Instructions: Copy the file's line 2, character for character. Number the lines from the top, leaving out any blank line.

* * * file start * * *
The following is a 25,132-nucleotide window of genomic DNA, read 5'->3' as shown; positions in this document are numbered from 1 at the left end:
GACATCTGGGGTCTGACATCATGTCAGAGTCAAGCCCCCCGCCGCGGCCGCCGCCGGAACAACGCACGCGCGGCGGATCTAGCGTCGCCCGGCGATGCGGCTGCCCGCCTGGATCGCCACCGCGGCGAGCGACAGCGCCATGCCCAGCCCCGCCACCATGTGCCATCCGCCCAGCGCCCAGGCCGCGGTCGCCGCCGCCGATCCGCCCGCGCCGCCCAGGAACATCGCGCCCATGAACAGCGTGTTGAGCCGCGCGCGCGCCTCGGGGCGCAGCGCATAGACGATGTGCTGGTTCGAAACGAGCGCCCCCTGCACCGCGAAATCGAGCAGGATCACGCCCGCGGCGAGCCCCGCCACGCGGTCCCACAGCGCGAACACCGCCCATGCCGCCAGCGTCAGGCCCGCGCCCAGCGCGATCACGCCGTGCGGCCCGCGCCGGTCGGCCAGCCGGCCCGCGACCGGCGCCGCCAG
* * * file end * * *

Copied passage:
GACATCTGGGGTCTGACATCATGTCAGAGTCAAGCCCCCCGCCGCGGCCGCCGCCGGAACAACGCACGCGCGGCGGATCTAGCGTCGCCCGGCGATGCGGCTGCCCGCCTGGATCGCCACCGCGGCGAGCGACAGCGCCATGCCCAGCCCCGCCACCATGTGCCATCCGCCCAGCGCCCAGGCCGCGGTCGCCGCCGCCGATCCGCCCGCGCCGCCCAGGAACATCGCGCCCATGAACAGCGTGTTGAGCCGCGCGCGCGCCTCGGGGCGCAGCGCATAGACGATGTGCTGGTTCGAAACGAGCGCCCCCTGCACCGCGAAATCGAGCAGGATCACGCCCGCGGCGAGCCCCGCCACGCGGTCCCACAGCGCGAACACCGCCCATGCCGCCAGCGTCAGGCCCGCGCCCAGCGCGATCACGCCGTGCGGCCCGCGCCGGTCGGCCAGCCGGCCCGCGACCGGCGCCGCCAG